The internet is a vast and wondrous place, friends—or, rather, it was. Scale and greed and countless other culprits have spun the geologic clock backward. A realm that once comprised countless nations has become a supercontinent, a monolith of homogenized use and mood. In its present state, it comprises two primary uses, each of which manages to be more existentially unsatisfying than the other.
The first is simply a giant data set, a contextless compendium of information consulted via websearch or Alexa query to fill whatever momentary gnaw has interrupted your day. How often you need to replace the filters in your water tank. The nature and purpose of something called "voodoo floss." How tall Halsey is. The result, invariably, is a what rather than a why. It lodges nowhere, it builds on nothing. Its only purpose is to quell the tiny anxiety of not-knowing, then to float back into the ether you snagged it from in the first place.
Senior correspondent Peter Rubin covers culture and technology for WIRED.
The other: the experiential counterpart, the hellsite. Tumblr, or Facebook, or, with ever-escalating frequency, Twitter. Have you heard? Twitter's a hellsite! Gizmodo said so just this week! Take out the commas and capitalization so that your super-cool detachment comes through loud and clear and hahahaha you guys we're all addicted to this hellsite. You hate it and it's broken but you use it so you tweet it just so we can see how hard you don't care and how very unthirsty you are. Your late-stage capitalism memes know it. The hellsite knows it. Brands who speak Conversational Wendy's, that performatively nihilist dialect of hey-fellow-kids!, know it.
If you get bored of talking about the hellsite on the hellsite, there's plenty of other stuff to do. You can, for instance, drag the other people using the hellsite. You can also dunk on them. Oh, you can roast them, that's a fun one. Have you tried the clapback this year? It's got a heady bouquet! All great options if you have enough followers to join the dogpile—and if you don't, your self-loathing will probably curdle quite nicely into the realization that you're the only person who truly understands Star Wars.
As far as default modes go, not-learning and not-listening aren't really the kind of things that make you confident in the future of humanity. So consider charting a path that skirts their pitfalls. The next time you want to know something, or see what the world is up to, seek out a place where the question comes before the answer. And try not to say anything.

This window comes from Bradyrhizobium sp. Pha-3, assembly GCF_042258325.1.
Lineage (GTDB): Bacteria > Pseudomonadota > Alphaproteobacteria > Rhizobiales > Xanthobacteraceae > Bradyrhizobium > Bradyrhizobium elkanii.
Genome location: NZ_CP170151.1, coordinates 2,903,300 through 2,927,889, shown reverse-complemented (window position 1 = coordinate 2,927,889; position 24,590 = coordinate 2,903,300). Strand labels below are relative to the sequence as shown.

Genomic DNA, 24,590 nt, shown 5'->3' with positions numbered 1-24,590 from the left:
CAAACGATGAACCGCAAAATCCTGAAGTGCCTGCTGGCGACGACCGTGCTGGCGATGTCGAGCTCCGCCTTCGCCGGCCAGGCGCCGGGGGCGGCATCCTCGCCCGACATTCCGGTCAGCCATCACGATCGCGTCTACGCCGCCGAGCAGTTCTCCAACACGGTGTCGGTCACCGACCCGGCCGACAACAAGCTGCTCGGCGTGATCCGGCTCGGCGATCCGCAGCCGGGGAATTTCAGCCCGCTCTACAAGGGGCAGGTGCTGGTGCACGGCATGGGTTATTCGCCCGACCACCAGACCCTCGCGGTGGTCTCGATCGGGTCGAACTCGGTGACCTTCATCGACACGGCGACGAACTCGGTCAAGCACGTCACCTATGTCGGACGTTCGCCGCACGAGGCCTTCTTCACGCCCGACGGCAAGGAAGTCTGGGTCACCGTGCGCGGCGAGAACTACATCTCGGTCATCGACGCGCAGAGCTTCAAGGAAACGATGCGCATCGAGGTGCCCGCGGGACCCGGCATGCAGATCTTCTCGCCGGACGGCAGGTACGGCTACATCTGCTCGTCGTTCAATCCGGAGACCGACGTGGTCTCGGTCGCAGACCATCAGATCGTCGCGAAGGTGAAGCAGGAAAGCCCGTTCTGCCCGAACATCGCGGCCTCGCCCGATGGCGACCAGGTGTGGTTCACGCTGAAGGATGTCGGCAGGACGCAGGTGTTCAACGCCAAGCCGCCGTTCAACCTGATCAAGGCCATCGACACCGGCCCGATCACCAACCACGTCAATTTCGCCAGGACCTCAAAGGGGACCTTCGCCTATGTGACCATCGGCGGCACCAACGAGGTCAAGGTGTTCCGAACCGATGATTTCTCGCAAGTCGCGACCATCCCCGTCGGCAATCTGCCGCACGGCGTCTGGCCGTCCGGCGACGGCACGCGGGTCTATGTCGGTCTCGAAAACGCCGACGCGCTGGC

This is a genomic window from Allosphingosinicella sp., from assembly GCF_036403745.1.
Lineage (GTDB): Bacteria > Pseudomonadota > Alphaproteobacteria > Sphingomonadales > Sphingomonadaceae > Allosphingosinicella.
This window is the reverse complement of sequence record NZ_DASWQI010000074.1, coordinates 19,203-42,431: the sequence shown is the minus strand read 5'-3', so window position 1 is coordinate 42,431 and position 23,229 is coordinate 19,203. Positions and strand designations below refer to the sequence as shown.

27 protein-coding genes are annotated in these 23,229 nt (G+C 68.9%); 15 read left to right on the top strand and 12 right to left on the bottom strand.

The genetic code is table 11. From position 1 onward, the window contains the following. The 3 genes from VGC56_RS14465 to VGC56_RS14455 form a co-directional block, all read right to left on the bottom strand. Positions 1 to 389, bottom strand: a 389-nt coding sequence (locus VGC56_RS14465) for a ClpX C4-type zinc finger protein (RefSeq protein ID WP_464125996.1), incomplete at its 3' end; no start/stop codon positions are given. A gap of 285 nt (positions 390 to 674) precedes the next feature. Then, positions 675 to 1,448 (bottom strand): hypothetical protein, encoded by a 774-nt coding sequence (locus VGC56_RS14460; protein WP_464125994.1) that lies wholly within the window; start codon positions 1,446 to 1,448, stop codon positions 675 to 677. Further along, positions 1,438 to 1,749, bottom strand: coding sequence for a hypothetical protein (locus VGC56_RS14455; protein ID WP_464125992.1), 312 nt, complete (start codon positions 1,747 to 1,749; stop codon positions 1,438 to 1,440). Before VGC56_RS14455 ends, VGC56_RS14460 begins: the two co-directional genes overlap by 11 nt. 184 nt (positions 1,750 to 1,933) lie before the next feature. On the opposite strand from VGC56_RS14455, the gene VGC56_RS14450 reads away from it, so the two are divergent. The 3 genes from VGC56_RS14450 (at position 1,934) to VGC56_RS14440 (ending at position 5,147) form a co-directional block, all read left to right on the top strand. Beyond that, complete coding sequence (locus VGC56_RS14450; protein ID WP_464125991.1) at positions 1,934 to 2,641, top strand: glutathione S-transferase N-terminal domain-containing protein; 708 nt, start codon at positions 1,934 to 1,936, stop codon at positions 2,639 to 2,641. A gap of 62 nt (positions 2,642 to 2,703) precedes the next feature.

Once the internet evolved past the novelty of communicating over distance, it found value in experience. Forums proliferated, naturally subdividing so that people congregated around shared interests or life events. In 2003, legendary community-run weblog (yes, weblog) MetaFilter launched Ask MetaFilter, where users could pose questions to the "hive mind."
If MetaFilter was the best newsfeed you'd ever seen, painstakingly moderated and sincerely interested in unearthing interesting stories, AskMe was the message board you'd always wanted to read. Free of both topical constraint and bad-faith responses, it offered utility and empathy in equal measure. Even today, a quick scan through the front page offers up thought-provoking conversations around ideas that don't conform to SEO fields or 280 characters. What am I supposed to be doing in therapy? What's a good second career to address age-related irrelevance? Where do all the shipping containers come from?
AskMe was, and continues to be, a lurker's dream; I'd scroll through not to answer, or even looking for something specific, but to absorb. These were the world's best road-trip conversations, just with dozens of people packed into the car and no terrible playlists. The experience was entertainment by way of voyeurism, but it was also enlightening. Lives and stories came into focus, revealed in parcels but told in full.
After AskMe came the others. For all its ills, Reddit spawned a diverse interest-based ecosystem that at its best captures some of the MetaFilter magic. (At its worst, it more than earns its hellsite stripes.) Where those sites encourage candor through usernames, Quora made authority its watchword and traded on real-life bona fides: A WIRED feature from its early days name-checked the Silicon Valley big-brains who spent hours each day telling war stories about their own experiences. From the programming discussion site Stack Overflow came Stack Exchange, a broad and well-moderated assortment of Q&A communities that wring humanities out of STEM fields. (How can you not be charmed by this, from the Interpersonal Skills board? "As amusing as this situation might be for reminiscence, I'm really anxious and feel that I, an introverted Chinese male dullard in his late twenties with virtually zero dating/life experience, lack so many necessary skills to properly reciprocate the affection of such a fine lady.")
So visit them. Them, or any other message boards that prize discussion over data, people over posturing. You're not there to contribute, you're there to read. Read people's questions and other people's advice. Like any other form of eavesdropping, there'll be moments when you find yourself reveling in smugness. That's fine! It's a hiccup on the way to something far grander. Shutting up and listening is rarely a bad thing. It's exactly what those hellsites rely on you not doing.
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